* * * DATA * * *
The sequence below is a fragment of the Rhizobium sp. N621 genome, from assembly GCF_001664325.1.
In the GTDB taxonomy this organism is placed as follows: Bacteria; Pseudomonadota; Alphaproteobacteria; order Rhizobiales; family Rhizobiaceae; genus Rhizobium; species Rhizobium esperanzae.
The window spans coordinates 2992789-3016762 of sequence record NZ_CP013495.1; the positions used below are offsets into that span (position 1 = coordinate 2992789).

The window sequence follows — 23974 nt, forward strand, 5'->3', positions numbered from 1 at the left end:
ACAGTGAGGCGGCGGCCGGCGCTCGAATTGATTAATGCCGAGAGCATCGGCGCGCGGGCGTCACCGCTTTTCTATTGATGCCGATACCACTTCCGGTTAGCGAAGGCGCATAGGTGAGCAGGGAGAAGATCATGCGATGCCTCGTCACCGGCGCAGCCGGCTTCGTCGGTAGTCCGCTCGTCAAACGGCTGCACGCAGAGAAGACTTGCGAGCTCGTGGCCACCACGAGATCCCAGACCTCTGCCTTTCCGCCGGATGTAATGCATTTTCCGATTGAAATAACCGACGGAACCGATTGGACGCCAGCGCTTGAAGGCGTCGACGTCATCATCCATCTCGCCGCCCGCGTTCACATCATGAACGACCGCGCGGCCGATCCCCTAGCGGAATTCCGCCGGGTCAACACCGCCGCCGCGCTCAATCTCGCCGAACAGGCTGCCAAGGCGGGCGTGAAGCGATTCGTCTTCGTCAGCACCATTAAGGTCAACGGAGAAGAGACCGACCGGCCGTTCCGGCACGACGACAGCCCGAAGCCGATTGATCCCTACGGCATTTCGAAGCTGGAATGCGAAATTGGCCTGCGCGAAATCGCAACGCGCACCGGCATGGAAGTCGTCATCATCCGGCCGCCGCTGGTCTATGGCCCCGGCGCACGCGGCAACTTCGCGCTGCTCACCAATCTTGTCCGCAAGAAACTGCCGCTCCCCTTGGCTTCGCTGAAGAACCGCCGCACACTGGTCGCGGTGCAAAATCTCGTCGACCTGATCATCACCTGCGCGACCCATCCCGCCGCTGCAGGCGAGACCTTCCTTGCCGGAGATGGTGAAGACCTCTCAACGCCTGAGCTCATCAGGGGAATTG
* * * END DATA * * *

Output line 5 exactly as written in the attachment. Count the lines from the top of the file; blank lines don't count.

ACAGTGAGGCGGCGGCCGGCGCTCGAATTGATTAATGCCGAGAGCATCGGCGCGCGGGCGTCACCGCTTTTCTATTGATGCCGATACCACTTCCGGTTAGCGAAGGCGCATAGGTGAGCAGGGAGAAGATCATGCGATGCCTCGTCACCGGCGCAGCCGGCTTCGTCGGTAGTCCGCTCGTCAAACGGCTGCACGCAGAGAAGACTTGCGAGCTCGTGGCCACCACGAGATCCCAGACCTCTGCCTTTCCGCCGGATGTAATGCATTTTCCGATTGAAATAACCGACGGAACCGATTGGACGCCAGCGCTTGAAGGCGTCGACGTCATCATCCATCTCGCCGCCCGCGTTCACATCATGAACGACCGCGCGGCCGATCCCCTAGCGGAATTCCGCCGGGTCAACACCGCCGCCGCGCTCAATCTCGCCGAACAGGCTGCCAAGGCGGGCGTGAAGCGATTCGTCTTCGTCAGCACCATTAAGGTCAACGGAGAAGAGACCGACCGGCCGTTCCGGCACGACGACAGCCCGAAGCCGATTGATCCCTACGGCATTTCGAAGCTGGAATGCGAAATTGGCCTGCGCGAAATCGCAACGCGCACCGGCATGGAAGTCGTCATCATCCGGCCGCCGCTGGTCTATGGCCCCGGCGCACGCGGCAACTTCGCGCTGCTCACCAATCTTGTCCGCAAGAAACTGCCGCTCCCCTTGGCTTCGCTGAAGAACCGCCGCACACTGGTCGCGGTGCAAAATCTCGTCGACCTGATCATCACCTGCGCGACCCATCCCGCCGCTGCAGGCGAGACCTTCCTTGCCGGAGATGGTGAAGACCTCTCAACGCCTGAGCTCATCAGGGGAATTG